The letters she discovered in her sleuthing, between Max and his famous father-in-law, showed her a very different man.
“The heart Freud shows, the humor he shows, the fact that he’s never pretending not to be who he is, but not making anything about it,” Halberstadt said. “He is who he is, and he knows that who he is comes with power, knowledge, money, and possibilities he can give to those around him. But the way he gives advice to those he loves is just so heartfelt and sincere and absolutely touching. He’s just a regular dad and granddad who just happened to be Freud.”
Bolstered by this unexpectedly warm blast from the past, Halberstadt continued her detection. She went to South Africa, were Max ended up after Sophie died tragically of the flu in 1920. She traveled to the small Polish town where her father was born, grappling with its troubled past. She looked into pre-state Palestine, another stop on the family’s unending journey where her father and Max had both spent some time. The particulars of her investigation are best left unspoiled; they await any reader who cares to join Halberstadt on her journey. But when it was over and the book was written, she said, she felt a strange sort of peace she hadn’t known before.
“Finishing the book was like putting a stone on my father’s grave,” she said. “I went to his grave and said, look, I told your story, I think you’ll be proud. You earned your place in the family tree.”
Which, in the Halberstadt family, was far from obvious. Michèle’s father had survived the Holocaust, and very seldom spoke about who he was before the Shoah.
“He didn’t want to hurt me with the past,” she said. “He just wanted me to focus on the future. But there comes a time you need to know more.”
That feeling, she said, that vague itch, that slight but always present pinch of unease you get from never being sure where your story began, was at the heart of her preoccupation with her last name. Being a Halberstadt was an imposition in part because she had no idea who the Halberstadts were, who they’d been before Hitler’s goons had trampled their world. “My husband is Catholic,” she said, “he comes from a bourgeois French family, he had great-grandparents and houses, he knows the lines of his family. He had furniture inherited from generations. I moved in to our flat with three suitcases. That is what it is to be Jewish. You don’t carry weight. The weight is inside, not outside.”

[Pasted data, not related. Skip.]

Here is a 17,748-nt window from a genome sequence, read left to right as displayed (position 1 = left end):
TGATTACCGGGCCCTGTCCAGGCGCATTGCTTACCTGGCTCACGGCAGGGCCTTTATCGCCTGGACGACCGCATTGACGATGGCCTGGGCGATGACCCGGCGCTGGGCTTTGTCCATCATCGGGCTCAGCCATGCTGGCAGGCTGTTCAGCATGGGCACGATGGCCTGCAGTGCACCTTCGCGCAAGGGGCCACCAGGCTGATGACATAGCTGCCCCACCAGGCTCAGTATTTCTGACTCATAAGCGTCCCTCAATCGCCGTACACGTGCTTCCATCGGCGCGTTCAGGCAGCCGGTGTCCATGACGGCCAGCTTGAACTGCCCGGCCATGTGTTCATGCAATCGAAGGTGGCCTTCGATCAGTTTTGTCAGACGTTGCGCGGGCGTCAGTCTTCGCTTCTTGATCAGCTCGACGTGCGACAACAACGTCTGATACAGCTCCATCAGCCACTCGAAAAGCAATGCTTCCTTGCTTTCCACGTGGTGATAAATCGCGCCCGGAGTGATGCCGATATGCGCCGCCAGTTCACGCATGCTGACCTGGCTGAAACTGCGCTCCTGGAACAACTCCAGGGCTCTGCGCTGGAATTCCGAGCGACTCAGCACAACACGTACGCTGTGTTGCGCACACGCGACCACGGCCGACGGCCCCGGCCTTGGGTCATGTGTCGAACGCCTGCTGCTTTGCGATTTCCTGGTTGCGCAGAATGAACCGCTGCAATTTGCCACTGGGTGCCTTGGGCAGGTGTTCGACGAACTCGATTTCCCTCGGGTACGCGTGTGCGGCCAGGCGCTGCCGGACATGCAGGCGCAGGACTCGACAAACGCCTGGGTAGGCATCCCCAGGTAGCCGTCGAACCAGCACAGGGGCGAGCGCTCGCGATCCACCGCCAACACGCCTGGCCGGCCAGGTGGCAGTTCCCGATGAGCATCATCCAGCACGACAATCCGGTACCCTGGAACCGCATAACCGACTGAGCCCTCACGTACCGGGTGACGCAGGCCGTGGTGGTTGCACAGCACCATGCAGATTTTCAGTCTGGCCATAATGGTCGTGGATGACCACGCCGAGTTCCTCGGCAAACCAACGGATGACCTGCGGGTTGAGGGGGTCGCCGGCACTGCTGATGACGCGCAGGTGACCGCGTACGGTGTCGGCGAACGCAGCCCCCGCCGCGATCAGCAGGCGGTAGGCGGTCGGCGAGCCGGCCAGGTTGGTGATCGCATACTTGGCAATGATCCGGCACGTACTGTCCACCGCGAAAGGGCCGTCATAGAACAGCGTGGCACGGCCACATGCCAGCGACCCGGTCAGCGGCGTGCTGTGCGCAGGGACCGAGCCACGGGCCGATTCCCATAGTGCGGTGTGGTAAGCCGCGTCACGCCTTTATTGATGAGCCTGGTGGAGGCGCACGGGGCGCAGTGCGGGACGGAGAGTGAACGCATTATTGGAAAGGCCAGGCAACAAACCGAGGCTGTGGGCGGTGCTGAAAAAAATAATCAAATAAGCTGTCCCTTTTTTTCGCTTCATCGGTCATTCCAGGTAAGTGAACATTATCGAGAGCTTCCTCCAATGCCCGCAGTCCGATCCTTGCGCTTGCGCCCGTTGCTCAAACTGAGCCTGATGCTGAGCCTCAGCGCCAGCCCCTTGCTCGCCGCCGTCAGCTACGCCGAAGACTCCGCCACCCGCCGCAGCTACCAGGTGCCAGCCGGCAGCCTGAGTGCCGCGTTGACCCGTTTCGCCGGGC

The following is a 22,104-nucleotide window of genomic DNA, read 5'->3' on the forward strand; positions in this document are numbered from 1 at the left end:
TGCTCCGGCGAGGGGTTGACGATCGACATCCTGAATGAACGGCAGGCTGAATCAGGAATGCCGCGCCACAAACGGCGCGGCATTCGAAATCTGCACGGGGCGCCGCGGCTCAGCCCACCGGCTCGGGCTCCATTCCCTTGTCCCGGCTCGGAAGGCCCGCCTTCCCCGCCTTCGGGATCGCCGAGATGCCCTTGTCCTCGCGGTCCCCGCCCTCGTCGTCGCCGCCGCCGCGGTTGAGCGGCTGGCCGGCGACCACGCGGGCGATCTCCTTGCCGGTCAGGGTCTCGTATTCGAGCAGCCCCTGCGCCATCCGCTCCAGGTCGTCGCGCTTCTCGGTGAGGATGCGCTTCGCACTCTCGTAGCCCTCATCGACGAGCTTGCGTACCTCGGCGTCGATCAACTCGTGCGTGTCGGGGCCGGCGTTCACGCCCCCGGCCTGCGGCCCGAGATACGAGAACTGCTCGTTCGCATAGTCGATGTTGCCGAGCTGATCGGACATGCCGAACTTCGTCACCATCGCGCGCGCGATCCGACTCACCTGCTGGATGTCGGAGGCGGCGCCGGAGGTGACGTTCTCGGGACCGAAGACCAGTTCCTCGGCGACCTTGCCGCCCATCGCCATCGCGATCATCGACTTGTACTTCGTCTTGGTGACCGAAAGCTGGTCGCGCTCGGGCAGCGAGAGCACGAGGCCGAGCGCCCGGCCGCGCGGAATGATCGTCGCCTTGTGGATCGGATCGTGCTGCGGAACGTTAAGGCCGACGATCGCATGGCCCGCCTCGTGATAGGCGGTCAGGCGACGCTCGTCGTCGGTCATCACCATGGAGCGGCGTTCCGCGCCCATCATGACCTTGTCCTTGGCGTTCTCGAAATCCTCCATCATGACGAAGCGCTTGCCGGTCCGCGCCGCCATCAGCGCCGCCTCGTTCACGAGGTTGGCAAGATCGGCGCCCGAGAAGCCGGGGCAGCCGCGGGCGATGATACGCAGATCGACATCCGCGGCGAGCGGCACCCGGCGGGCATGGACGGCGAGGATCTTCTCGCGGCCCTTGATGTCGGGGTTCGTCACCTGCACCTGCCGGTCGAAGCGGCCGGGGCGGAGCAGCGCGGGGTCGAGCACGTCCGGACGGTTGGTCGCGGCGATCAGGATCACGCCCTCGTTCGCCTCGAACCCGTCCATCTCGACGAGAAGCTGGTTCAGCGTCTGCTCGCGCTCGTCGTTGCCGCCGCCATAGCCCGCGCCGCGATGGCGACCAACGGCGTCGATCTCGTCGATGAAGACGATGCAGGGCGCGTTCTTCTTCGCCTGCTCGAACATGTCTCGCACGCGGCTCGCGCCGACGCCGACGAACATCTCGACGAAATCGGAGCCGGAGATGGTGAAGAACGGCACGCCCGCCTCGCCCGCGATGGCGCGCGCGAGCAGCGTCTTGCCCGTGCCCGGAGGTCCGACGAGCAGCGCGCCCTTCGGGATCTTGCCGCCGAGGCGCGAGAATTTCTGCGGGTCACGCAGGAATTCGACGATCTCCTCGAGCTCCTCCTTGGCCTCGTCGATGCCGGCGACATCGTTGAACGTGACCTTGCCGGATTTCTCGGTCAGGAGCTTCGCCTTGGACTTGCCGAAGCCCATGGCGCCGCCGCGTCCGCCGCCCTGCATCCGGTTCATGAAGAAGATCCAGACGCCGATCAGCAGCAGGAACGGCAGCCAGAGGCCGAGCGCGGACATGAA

Being a Halberstadt, we realize reading the book, meant carrying the weight—of family, of religion, of tradition, of history, of shared destiny—wherever you went. “They were all born here,” Michèle writes, “in Halberstadt, a town in East Germany that Jews once called home.” And then they fled, but fleeing did not drain them of their essence. They remained Halberstadts even out of Halberstadt because it was their souls, not the soil, that made them who they were.
This, Halberstadt argued, was why her book, steeped as it is in a sense of loss and survival, isn’t sad: It’s a timeless Jewish reminder that being history’s outsiders simply means that we’re at home wherever we go.
“I want the reader to feel that we belong,” Halberstadt said. “We always belong. Whatever way it is, we belong to the earth we live in, and it’s just a matter of finding how to belong to it.”